Kamala Harris: Could She Run for President if Biden Passes? Typically, when an incumbent president has one term of eligibility remaining, questions of successorship are subdued.
Statistically, the incumbent is nearly sure to run for reelection, so no one speculates who is next.
Not since 1968, when Lyndon B. Johnson vowed not to seek reelection, has an eligible, incumbent president opted out. Even Jimmy Carter, with his then-record low approval ratings – and a credible primary challenge from Senator Ted Kennedy – ran for reelection.
The 2024 Election Presents Challenges, Opportunities
But this year is different. Incumbent president Joe Biden is the oldest president ever. Will he run again or not?
By 2024, Biden will be 82 years old.
Understandably, people are wondering whether Biden can handle the rigors of another presidential campaign – not to mention a second term that would last until the man is 86.
Age isn’t the only factor cutting against a Biden reelection bid; Biden is historically unpopular. With sub-40 percent approval ratings, Biden has sometimes been less popular than either Carter or Donald Trump – both of which were one-term presidents.
Typically, when the time for a new presidential candidate comes, sitting or former vice presidents are near the top of the succession list.
Many presidents were former vice presidents: Joe Biden; George H. Bush; Gerald Ford; Richard Nixon; LBJ. Former vice presidents Al Gore and Walter Mondale lost presidential elections.
Almost by default, vice presidents are considered potential future presidents.
Can she do it?
Kamala Harris Already Tried a Run at the Presidency
Harris is not a talented politician; we’ve already seen her blow a presidential campaign.
“For years, Harris had been considered a front-runner to grab the 2020 ticket. Her moment was nigh. Yet, Harris’s campaign was a disaster. She withdrew from the race in December 2019, well before the DNC primaries. Despite its national prominence, the Harris campaign petered out before far less high-profile campaigns from low-tier candidates like Julian Castro, Marianne Williamson, and John Delaney.” (Note: John Delaney did not have the benefit of launching his presidential campaign from Good Morning America.)
When Harris bowed out early, her supporters – known as the #KHive – blamed the early exit on racism and sexism. The assertion is absurd given that the DNC’s preceding three presidential nominees were either black or female. No, Harris’s identity markers were the explicit reason why she was chosen for the vice presidential slot despite having run such a poor campaign. Racism and sexism are convenient, blanket excuses.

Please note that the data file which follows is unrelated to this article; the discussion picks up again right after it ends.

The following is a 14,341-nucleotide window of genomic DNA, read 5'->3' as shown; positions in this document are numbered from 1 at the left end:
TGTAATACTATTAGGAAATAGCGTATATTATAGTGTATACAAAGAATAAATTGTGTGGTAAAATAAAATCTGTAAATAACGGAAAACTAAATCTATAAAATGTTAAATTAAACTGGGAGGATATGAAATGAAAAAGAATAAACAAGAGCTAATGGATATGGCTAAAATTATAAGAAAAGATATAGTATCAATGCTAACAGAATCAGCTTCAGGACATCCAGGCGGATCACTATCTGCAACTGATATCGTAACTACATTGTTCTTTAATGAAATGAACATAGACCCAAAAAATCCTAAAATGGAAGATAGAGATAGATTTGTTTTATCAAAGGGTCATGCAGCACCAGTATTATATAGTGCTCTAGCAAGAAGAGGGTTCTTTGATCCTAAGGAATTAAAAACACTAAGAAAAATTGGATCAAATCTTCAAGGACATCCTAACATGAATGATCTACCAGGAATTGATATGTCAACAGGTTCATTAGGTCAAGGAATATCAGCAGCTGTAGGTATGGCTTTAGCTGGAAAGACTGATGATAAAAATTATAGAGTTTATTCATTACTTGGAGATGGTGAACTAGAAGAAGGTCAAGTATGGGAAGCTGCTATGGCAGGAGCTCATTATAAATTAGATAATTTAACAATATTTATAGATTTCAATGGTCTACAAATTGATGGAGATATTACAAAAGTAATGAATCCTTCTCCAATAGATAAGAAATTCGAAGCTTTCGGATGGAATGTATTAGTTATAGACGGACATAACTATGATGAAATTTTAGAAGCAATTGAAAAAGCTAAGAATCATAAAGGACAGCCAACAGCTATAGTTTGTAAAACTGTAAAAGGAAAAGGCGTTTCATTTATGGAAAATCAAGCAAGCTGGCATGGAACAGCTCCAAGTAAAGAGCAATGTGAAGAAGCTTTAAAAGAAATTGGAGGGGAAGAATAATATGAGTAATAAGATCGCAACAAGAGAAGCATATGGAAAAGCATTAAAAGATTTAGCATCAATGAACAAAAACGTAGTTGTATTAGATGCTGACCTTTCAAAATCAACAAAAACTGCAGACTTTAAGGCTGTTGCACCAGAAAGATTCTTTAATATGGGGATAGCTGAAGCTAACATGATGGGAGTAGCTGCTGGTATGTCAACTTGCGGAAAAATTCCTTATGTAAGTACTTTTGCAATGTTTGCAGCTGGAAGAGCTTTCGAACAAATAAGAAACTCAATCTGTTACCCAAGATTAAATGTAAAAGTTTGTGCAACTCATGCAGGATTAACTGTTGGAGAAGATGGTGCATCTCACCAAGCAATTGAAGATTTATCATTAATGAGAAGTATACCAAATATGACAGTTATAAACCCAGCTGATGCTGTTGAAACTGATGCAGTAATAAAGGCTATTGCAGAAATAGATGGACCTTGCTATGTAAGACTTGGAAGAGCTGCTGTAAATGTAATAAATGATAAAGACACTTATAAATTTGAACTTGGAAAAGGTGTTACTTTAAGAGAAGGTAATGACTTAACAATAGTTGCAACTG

But the reality is that Harris is just bad at politics. “It was her political inability,” I wrote, “it was her equivocal messaging and resultant lack of funding; it was her reliance on a, “I’m A Badass Prosecutor” theme – despite the left’s calls for criminal justice reforms.”
Granted, by 2024, Harris’s 2020 campaign should be irrelevant – she will have served four years as vice president, and her tenure as VP is what she will be primarily judged upon.
So far, Harris’s tenure as VP has not gone particularly well.
Kamala Harris’ VP Record is Not Stellar
“Where did it go wrong for her?” Anthony Zurcher, writing for the BBC, asked in reference to Harris’s vice presidential performance.
“The job has not come easy. Ms. Harris’ approval ratings have slumped. The president has tasked her with assignments that range from the intractable to virtually insoluble. Her office has been beset by high-profile resignations.”
Americans are noticing.
Back in November 2021, Harris’s approval ratings cratered. “According to a November survey by USA Today, Ms. Harris’ public approval rating sat at 28 percent, making her one of the least popular vice-presidents in modern history – lower than Iraq War architect Dick Cheney, who was reviled by Democrats.” To be fair, Harris has done nothing so heinous as Dick Cheney – but her comparable approval rating speaks to her electability problem.
And to be fair, Biden tasked Harris with solving the border crisis – a complex problem decades in the making – perhaps she was being set up for failure. But Harris’s unpopularity stems mostly from the same thorns sinking Biden’s approval ratings – COVID and the economy. Since COVID and the economy have the potential to improve in the near term, Harris’s popularity could presumably rebound. Today, Harris’ approval rating sits around 39 percent – low, but better than in the past.
Still, I am skeptical that Harris can be a viable presidential candidate.
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Harrison Kass is the Senior Editor at 19FortyFive. An attorney, pilot, guitarist, and minor pro hockey player, he joined the US Air Force as a Pilot Trainee but was medically discharged. Harrison holds a BA from Lake Forest College, a JD from the University of Oregon, and an MA from New York University. He lives in Oregon and listens to Dokken. Follow him on Twitter @harrison_kass.